Humanity should not have a natural peak.  Throughout its history, mankind has always found new horizons and new places to live.  All we need do now is switch from a horizontal expansion to a vertical one.  As technology evolves, the habitats which humanity can safely occupy expand. Human life can exist in deserts, under oceans, in the stars, even.

The rapid development of communication and data technology allows for ideas to be transfered faster, and so technology and culture continue to ‘evolve’ more rapidly.  However, the current culture is concerned more with lamenting overpopulation and complaining about use of resources than it is with continued expansion.

If humankind becomes a starfaring species, then many problems will be alleviated (although not eliminated).  Earth is a finite place, but the universe is ever expanding.  If humans need more room, if a population is becoming too great for this one world, why not populate more?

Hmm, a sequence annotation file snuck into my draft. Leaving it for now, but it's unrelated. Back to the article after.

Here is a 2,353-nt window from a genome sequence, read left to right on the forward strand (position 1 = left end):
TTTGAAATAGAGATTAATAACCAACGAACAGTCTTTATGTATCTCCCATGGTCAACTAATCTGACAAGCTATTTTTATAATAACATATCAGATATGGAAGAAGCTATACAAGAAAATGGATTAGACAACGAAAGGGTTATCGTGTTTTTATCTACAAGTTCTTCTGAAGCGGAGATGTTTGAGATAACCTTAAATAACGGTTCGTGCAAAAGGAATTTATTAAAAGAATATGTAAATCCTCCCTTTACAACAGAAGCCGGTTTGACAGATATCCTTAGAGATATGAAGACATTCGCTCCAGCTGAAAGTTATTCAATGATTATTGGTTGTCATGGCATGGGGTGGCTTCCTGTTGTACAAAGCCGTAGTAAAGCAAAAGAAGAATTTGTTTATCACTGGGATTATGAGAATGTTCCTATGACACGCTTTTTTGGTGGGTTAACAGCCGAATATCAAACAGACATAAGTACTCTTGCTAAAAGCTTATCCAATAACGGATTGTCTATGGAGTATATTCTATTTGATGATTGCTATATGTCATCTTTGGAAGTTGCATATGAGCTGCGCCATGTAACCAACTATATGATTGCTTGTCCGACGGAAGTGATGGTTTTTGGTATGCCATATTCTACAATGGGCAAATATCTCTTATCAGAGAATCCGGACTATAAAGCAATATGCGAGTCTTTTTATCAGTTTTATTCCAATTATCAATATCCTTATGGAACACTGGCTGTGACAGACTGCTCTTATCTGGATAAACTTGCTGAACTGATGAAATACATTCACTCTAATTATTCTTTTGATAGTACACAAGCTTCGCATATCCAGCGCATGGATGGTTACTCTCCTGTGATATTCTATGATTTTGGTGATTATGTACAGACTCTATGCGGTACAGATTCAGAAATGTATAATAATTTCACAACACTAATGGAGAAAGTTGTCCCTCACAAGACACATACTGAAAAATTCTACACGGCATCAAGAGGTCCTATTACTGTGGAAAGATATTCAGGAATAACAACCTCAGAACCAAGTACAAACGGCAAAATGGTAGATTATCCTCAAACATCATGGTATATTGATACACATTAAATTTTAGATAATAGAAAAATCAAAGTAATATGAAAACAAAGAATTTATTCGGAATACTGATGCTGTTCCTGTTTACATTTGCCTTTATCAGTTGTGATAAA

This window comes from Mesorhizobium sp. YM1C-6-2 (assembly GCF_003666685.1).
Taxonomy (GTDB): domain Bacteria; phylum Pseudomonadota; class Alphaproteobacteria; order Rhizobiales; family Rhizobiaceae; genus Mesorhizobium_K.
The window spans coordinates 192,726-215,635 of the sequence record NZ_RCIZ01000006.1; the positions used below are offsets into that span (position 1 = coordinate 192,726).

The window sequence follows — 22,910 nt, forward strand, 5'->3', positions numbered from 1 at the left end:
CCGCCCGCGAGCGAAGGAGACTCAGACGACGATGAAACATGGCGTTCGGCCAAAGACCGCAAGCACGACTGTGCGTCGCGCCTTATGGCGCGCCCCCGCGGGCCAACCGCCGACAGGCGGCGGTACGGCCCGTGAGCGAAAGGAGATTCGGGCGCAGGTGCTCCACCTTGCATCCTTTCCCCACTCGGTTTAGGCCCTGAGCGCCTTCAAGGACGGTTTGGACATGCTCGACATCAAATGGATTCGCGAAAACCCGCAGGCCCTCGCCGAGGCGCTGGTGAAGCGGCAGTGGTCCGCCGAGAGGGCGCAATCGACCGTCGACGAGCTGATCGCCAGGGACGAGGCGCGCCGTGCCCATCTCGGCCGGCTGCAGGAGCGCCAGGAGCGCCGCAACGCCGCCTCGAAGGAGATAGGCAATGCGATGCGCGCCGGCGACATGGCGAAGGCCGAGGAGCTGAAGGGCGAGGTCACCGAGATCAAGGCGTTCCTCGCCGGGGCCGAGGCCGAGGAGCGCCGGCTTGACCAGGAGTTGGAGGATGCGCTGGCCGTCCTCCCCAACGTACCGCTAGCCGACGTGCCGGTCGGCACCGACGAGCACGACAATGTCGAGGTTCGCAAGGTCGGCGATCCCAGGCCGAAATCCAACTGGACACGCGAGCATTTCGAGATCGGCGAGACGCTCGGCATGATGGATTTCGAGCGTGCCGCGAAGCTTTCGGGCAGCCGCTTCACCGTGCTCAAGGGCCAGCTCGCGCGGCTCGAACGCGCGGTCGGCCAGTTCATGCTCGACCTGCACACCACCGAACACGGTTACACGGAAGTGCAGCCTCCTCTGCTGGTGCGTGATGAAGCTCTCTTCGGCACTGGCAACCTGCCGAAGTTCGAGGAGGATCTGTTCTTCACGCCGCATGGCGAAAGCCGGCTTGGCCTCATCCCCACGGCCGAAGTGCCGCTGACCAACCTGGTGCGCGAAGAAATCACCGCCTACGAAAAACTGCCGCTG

Travel across the stars has been the subject of fiction for years, and has even, to some extent, been acheived.  Satellites that orbit the planet show that space is a frontier which mankind is ready to explore, and the Hubble and other explorative satellites encourage expansion into the rest of the solar system, the galaxy, and the universe.

There is no reason that mankind should reach a ‘peak population.’  If our only solution to ‘overpopulation’ is to stop reproducing, then why not simply expand?  We can go further, we can gain land, fame, and that ever-fascinating horizon line by becoming frontiersmen once again.  The human need to reproduce is reinforced by space travel, and as such, it is natural that the human race should expand into space.